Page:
Friday, August 26, 2005


My dad married his second wife in September of 1976. I wore a polyester dress with large peach colored polka-dots and looked as ugly as a twelve-year old girl can look.

My father wore a plaid jacket of some sort and my stepmother-to-be wore a cotton wedding dress she sewed herself. It had a collar and buttoned up the front and looked exactly like a suit shirt, except it had a voluminous skirt, billows and bilows of white cotton fabric.

Someone drove us to the wedding, which took place at a private residence overlooking the Puget Sound in Anacortes, I think. I'm sure my mother didn't have the task of chauffering us, but I can't remember who did.

The wedding itself was odd and took place on a patio which sat on a bluff. I remember my father declaring in his wedding vows that his children would come first. I really had no idea he felt that strongly about us or even that he felt any particular way about us at all. In fact, I kind of wondered why we were even going through this ceremony because if we were truly first, why did he leave our family?

I think now that it was a bad idea to tell his new bride that she had to stand in line behind us. But that is not the point of my story. Neither is the fact that they had cheesecake instead of wedding cake nor the fact that I didn't know any of the other wedding guests.

About six months after my dad's wedding, my mother married her second husband. He drove a yellow van and had blond hair and he made me a little queasy. But no matter. The second she married him, my dad took custody of us and just like that, my mother was free of the burden of having four children. I never lived with her again until she moved in with us in 2002. (She stayed for almost two years--I think the noise got to her.)

That Christmas--1978--I was thirteen. My dad and stepmom thought it would be easier on us, the children, to spend Christmas away from home. Our previous Christmas had been a surreal experience--my dad brought his new wife to his old home and my mom invited her new boyfriend and they all acted like it was fine and dandy. All the photographs show children slouching with dead expressions on their faces--except for my baby sister, who was only 5. To her, more people meant more presents and more attention.

So, Christmas of 1978 found us driving across the country in our little blue hatchback, a Renault, I think it was. (My dad drove a series of little hatchbacks in his lifetime, due to the superior gas mileage. He'd keep track of the odometer reading every time he filled up his car with gas and write it in a little book in pencil.) As soon as we crossed the Cascade Mountains, we realized the heater didn't really work in the car. We'd sit on each other's feet in the backseat to keep them warm. We rode bundled in our jackets all the way to Ohio.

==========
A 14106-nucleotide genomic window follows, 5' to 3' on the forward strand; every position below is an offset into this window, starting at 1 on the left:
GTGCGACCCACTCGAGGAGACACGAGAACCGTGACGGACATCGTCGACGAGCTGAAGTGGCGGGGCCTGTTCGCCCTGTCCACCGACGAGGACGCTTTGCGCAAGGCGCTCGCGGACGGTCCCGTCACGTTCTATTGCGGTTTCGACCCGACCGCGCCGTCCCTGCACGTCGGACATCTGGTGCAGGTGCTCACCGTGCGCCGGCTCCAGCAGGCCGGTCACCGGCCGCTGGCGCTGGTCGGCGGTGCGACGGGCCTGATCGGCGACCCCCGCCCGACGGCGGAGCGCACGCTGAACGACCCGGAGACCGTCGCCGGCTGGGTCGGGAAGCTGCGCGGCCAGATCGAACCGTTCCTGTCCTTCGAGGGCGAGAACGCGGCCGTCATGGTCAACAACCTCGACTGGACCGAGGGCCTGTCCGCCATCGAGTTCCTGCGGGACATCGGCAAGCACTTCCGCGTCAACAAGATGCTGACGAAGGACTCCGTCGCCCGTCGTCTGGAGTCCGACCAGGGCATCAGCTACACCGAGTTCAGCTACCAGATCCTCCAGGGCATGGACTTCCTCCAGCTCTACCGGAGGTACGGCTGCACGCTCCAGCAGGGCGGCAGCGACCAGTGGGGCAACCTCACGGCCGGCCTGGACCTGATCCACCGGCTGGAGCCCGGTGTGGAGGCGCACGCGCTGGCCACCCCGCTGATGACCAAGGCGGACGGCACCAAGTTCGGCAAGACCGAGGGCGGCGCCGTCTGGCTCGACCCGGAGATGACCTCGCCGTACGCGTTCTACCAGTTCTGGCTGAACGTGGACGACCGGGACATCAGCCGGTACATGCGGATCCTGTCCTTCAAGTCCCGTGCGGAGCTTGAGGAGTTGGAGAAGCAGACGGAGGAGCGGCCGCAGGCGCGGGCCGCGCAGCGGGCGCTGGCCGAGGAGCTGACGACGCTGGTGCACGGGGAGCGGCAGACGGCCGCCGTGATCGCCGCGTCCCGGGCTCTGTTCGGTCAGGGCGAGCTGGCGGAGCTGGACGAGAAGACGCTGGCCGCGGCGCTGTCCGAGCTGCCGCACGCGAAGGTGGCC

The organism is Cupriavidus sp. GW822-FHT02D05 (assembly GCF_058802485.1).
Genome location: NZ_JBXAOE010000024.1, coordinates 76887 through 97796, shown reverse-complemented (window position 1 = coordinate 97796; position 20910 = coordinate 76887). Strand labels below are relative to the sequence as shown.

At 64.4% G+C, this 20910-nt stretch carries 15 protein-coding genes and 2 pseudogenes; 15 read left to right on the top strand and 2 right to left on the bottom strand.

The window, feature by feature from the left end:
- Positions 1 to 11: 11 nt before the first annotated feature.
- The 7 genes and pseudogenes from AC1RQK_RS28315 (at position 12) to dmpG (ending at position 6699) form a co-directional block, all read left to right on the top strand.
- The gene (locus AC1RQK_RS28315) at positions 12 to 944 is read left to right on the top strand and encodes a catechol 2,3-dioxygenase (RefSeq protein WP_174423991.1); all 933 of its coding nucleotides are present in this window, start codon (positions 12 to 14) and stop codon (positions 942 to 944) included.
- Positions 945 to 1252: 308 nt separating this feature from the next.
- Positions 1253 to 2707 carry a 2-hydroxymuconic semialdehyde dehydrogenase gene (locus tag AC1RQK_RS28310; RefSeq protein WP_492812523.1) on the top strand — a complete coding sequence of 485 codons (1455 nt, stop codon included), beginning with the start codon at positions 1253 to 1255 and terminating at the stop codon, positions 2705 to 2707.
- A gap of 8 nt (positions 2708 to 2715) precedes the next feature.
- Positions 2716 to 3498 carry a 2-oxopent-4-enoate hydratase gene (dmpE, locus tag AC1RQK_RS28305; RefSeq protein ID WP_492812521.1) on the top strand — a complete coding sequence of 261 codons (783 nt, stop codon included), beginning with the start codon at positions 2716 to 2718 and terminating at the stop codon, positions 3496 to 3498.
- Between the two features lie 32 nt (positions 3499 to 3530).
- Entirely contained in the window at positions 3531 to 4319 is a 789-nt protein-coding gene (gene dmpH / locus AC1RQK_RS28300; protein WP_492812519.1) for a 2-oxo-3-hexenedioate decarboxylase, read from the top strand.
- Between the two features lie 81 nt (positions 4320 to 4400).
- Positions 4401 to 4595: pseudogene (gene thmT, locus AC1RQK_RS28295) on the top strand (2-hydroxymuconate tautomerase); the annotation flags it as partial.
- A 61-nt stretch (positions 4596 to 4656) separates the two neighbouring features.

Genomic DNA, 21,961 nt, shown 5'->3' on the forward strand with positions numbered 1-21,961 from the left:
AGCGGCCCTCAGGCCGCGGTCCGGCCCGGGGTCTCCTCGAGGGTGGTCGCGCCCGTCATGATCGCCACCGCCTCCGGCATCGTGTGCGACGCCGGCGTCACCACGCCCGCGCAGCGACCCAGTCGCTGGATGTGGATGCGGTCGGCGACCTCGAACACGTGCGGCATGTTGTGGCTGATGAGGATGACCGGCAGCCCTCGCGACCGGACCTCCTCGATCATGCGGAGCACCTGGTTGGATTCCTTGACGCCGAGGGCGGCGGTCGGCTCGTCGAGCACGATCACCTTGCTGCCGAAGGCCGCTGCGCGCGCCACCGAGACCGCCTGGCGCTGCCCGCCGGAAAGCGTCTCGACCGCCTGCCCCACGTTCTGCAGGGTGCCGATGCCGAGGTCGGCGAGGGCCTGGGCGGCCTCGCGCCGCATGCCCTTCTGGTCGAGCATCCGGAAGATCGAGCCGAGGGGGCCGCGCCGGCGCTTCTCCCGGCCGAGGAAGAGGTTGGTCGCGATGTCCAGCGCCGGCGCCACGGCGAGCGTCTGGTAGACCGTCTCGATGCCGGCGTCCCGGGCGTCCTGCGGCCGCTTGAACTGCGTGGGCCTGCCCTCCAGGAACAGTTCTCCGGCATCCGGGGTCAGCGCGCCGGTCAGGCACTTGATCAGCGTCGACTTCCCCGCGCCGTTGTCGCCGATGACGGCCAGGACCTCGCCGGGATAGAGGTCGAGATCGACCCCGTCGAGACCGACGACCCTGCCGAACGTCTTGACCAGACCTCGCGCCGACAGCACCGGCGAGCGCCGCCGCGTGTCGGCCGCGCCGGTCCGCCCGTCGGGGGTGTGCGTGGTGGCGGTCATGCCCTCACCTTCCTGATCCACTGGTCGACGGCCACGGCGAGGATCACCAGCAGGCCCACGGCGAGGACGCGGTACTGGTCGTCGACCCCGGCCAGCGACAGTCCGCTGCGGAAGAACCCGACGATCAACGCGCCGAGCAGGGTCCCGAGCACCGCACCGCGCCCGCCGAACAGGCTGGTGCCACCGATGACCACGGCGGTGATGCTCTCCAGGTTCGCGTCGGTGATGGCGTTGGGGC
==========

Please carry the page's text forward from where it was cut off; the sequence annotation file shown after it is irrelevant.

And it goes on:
And once there, we spent a dismal Christmas in my paternal grandparents' home that smelled of moth balls and canned tuna in oil. I can't recall any presents, nor a tree, nor a church service or Christmas music. In short, it was a truly horrible Christmas.

But my dad and stepmother were right. That Christmas trip did distract me from the shambles of my broken family, which was their hope.

At least when I try to distract my children, I use chocolate.


Blogger Kim said...

This must have been a very difficult situation. That you write so vividly about it is just amazing. You make it possible for us to see through your eyes.

4:08 PM  
Blogger Anvilcloud said...

You've had some difficult passages which you seem to have handled well.

6:03 PM  
Blogger Michelle said...

Chocolate solves so many problems!!! :) You are a strong woman who has lived through a lot. I'm sure you wondered at the time why you were going through those things but they made you the woman and mother you are today. I'm sure your children and husband are eternally grateful!

7:46 PM  
Blogger Reloaded said...

I was drawn in and captivated by your story. Thanks for sharing.

Also, I liked the description of the wedding dress skirt as 'voluminous' - it's an awesome weird sounding word not used very much.

7:22 AM  
Blogger aka_Meritt said...

You wrote that very well... It was awesome to read, and it pulled me right in. I also could nod my head knowingly when viewing the photos... we all have those 70's clothes in our history. LOL.

2:59 PM  
Blogger WordsRock said...

Parents can certainly leave heavy marks on their children.

That's the scary part of raising kids, imoho.

Thank God for chocolate?


9:08 PM  
Anonymous Jill said...

This is so wild! I was also one of four kids whose dad left, and remarried. Only I got out of the wedding. Along with my sister, I used the excuse of prior plans for a picnic. He was sad we that didn't come, but I just couldn't do it. My other sister and little brother had to though, and he, age 12, broke down and cried during the ceremony. Our big sister, the oldest, had to take him out for a walk. I never heard of lines like your dad said, about putting us first. Makes me wonder, but I doubt it.

No-fault divorce really stinks, doesn't it? I'm sure way more people have been hurt than were helped by it.

My mom never remarried. She lives alone. I can sense her sadness still, after 20-some years. Dad and his new wife are as happy as larks, and even had 2 more kids. It's hard to watch, but I'm learning to move on, and live forgiveness.

9:40 PM  
Blogger Julana said...

I think it's bizarre, to put you children through a wedding where you dad is marrying someone other than your mother. How insensitive can you get?

4:31 PM  

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